A group led by Jane Wang, Professor of Mechanical and Aerospace Engineering in the Cornell University College of Engineering, has untangled the intricate physics and neural controls that enable dragonflies to right themselves while they're falling.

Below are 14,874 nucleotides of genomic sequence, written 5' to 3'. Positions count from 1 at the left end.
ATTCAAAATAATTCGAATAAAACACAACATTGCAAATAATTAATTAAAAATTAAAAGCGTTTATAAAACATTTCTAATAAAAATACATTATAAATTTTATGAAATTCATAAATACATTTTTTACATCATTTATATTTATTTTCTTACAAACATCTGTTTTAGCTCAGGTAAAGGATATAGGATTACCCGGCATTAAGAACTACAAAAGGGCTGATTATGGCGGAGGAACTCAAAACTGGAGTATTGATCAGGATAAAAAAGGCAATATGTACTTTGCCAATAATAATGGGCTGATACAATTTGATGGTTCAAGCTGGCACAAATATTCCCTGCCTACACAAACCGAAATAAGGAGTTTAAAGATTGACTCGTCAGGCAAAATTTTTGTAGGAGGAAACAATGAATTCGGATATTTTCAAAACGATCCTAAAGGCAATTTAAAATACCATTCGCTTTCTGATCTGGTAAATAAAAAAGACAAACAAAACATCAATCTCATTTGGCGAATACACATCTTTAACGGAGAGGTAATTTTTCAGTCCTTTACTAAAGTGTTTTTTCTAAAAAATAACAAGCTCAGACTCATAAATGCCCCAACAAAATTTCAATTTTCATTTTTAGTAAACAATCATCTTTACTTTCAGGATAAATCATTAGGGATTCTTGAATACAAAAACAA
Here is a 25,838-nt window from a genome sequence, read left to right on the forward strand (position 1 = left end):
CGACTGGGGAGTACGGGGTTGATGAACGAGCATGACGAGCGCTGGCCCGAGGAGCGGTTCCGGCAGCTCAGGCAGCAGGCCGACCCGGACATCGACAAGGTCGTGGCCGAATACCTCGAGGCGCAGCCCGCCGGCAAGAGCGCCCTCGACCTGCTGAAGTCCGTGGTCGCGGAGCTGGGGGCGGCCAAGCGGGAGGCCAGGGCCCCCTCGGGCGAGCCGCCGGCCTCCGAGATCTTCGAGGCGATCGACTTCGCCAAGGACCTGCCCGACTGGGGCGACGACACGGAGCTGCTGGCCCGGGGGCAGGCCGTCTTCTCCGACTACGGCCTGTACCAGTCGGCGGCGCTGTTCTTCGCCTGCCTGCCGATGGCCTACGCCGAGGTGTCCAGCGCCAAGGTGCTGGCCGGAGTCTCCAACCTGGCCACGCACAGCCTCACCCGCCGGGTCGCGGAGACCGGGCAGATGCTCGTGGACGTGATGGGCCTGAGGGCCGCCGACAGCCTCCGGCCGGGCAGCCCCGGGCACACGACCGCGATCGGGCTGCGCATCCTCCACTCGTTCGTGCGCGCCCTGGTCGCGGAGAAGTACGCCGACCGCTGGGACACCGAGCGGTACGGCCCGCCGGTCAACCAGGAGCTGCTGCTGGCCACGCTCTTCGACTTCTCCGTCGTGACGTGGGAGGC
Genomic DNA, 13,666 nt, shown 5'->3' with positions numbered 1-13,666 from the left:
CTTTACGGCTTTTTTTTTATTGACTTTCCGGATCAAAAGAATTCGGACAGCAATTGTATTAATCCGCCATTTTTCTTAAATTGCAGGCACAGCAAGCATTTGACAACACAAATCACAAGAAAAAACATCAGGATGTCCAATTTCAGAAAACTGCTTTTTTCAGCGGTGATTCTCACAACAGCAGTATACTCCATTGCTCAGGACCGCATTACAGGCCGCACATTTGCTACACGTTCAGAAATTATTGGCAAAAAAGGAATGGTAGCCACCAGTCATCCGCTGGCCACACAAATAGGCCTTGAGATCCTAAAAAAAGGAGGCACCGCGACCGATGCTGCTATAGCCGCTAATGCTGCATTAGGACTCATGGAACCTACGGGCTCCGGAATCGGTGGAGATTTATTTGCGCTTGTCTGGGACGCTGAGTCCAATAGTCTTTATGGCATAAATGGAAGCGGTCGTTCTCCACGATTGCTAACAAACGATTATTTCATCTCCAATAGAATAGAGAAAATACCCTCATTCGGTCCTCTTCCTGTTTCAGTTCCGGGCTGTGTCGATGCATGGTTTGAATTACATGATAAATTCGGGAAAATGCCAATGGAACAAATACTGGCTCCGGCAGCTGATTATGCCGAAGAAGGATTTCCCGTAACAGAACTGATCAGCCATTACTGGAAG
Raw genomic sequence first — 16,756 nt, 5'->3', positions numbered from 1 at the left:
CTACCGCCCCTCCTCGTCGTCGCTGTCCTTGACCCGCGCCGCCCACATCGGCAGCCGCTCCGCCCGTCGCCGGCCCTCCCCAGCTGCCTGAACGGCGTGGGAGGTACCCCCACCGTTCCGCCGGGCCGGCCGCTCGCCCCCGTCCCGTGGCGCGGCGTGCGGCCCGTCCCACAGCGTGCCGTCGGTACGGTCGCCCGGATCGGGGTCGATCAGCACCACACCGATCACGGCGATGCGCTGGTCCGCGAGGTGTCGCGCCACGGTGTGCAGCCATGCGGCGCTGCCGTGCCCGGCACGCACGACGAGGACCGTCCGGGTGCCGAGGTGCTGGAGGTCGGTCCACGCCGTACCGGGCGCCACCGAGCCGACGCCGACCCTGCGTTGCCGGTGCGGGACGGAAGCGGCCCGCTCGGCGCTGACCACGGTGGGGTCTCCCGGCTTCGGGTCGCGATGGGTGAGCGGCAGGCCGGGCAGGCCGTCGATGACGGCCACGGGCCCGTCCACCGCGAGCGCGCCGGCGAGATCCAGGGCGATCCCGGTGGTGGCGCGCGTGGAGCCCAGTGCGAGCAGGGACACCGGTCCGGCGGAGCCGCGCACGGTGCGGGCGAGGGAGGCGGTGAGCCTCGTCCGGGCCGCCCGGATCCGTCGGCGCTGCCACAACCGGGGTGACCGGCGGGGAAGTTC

“Insects are the most abundant species and were the first to discover aerial flight. And dragonflies are some of the most ancient insects,” Wang said. “Trying to look at how they right themselves in air would give us insight about both the origin of flight and how animals evolved neuro-circuitries for balancing in air and navigating through space. Dragonflies constantly make maneuvers, without following any obvious direction. It’s mysterious.” These insights can also be used by engineers looking to improve the performance of small flying machines and robots.

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